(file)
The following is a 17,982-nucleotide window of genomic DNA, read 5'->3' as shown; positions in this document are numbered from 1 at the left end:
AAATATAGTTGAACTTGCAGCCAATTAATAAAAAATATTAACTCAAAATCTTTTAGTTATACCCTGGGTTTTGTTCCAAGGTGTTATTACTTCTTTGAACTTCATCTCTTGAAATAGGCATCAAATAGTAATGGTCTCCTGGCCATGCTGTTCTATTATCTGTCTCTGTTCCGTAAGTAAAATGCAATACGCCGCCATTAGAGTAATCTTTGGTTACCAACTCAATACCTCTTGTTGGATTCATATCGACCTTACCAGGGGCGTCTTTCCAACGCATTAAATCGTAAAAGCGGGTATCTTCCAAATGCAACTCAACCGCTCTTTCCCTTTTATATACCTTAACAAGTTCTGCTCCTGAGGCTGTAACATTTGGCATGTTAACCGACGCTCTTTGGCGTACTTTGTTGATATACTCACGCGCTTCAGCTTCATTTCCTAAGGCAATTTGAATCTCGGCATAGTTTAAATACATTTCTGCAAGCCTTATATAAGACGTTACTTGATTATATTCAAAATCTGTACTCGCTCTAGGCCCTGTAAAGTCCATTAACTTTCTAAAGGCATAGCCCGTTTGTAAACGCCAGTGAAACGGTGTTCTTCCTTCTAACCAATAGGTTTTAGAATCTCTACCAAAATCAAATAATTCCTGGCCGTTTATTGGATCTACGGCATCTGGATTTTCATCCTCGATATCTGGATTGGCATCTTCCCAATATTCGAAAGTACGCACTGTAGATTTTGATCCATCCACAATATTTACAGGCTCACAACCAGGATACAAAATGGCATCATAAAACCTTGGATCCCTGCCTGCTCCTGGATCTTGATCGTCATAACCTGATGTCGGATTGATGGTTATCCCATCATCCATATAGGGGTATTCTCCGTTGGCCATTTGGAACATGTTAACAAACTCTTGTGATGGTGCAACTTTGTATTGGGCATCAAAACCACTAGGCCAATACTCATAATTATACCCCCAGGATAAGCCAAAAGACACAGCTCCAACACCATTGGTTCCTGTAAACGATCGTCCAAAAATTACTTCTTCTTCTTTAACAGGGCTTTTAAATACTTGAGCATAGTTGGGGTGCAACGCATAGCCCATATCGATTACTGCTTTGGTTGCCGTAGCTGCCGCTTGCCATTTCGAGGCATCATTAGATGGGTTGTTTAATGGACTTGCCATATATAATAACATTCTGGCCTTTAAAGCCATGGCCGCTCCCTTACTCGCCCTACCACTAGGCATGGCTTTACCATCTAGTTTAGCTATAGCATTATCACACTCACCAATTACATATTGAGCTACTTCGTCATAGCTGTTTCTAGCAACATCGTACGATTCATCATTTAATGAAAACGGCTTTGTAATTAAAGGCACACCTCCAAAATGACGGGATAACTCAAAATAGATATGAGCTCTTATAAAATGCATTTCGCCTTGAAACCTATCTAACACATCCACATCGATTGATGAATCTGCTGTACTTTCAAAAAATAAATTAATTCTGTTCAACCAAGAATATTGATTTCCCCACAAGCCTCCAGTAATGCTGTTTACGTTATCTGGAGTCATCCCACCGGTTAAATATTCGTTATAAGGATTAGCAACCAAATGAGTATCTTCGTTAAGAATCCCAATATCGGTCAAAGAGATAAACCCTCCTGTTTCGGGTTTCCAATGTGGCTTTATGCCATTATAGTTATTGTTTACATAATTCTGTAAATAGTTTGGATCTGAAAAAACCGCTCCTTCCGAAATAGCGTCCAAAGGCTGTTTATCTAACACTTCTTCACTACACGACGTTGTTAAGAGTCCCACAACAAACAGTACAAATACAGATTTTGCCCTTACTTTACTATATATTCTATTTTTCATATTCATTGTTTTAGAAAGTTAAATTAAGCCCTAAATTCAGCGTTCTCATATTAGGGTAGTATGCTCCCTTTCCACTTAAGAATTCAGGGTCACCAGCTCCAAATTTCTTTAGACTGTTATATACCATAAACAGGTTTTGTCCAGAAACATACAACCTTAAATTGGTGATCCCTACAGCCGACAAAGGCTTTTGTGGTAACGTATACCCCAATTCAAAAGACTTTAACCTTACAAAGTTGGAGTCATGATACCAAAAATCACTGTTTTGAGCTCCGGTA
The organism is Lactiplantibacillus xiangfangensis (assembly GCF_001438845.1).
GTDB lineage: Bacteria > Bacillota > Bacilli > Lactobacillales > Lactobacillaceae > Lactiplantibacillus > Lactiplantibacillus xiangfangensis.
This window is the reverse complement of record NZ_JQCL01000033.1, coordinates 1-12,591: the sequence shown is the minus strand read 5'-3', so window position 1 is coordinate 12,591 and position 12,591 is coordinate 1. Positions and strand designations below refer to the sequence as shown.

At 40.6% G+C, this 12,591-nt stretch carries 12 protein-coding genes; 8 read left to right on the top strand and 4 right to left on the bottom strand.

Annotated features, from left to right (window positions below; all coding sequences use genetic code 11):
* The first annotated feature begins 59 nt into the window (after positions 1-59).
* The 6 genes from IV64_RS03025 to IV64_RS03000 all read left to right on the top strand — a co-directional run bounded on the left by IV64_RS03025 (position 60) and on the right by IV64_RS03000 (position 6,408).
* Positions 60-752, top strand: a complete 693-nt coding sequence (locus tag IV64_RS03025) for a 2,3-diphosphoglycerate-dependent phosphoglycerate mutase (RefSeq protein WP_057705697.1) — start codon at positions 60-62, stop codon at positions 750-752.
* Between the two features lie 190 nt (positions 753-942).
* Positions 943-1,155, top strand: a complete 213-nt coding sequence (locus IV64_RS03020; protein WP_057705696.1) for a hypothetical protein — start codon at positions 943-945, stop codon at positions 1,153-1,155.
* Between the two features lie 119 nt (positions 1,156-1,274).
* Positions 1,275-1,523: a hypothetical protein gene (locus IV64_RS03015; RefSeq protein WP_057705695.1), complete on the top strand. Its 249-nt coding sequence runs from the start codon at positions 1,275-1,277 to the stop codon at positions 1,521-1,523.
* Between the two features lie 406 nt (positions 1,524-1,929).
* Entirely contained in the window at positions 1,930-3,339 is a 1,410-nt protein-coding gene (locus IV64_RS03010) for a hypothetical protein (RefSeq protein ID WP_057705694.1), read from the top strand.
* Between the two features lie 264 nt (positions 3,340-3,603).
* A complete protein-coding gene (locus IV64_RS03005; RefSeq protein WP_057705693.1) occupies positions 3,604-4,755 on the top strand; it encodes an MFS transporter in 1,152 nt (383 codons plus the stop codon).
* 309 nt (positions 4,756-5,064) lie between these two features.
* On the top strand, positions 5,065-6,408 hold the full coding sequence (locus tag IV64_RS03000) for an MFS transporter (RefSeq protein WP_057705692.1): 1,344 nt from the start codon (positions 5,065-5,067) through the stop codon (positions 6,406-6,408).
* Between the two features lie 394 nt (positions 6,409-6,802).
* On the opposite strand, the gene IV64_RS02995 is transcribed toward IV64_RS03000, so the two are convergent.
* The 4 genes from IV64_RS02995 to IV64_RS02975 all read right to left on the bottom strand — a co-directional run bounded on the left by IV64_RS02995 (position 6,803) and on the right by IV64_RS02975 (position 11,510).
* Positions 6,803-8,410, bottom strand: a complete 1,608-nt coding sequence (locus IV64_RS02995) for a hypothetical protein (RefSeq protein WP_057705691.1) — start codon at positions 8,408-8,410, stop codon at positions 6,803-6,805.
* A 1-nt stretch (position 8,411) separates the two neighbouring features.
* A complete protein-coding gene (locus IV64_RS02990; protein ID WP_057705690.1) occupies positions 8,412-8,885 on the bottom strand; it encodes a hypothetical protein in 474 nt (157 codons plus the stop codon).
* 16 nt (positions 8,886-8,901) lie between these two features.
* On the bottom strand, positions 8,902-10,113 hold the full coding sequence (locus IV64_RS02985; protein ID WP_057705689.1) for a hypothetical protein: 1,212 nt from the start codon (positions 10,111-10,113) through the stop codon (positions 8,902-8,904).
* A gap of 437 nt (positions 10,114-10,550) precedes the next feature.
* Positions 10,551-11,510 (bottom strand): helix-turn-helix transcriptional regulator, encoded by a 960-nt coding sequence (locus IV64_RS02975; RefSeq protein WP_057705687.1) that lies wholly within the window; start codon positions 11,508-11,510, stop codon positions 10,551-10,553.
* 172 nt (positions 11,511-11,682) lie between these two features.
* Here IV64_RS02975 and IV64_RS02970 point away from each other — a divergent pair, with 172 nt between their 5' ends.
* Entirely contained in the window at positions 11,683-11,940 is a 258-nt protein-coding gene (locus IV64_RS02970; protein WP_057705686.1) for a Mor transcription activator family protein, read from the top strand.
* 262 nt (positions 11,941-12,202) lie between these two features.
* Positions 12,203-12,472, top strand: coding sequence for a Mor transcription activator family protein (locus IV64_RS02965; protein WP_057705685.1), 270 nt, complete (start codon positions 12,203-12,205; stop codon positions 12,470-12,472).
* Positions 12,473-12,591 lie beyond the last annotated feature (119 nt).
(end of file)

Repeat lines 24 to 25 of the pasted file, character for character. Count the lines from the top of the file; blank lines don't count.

* Positions 6,803-8,410, bottom strand: a complete 1,608-nt coding sequence (locus IV64_RS02995) for a hypothetical protein (RefSeq protein WP_057705691.1) — start codon at positions 8,408-8,410, stop codon at positions 6,803-6,805.
* A 1-nt stretch (position 8,411) separates the two neighbouring features.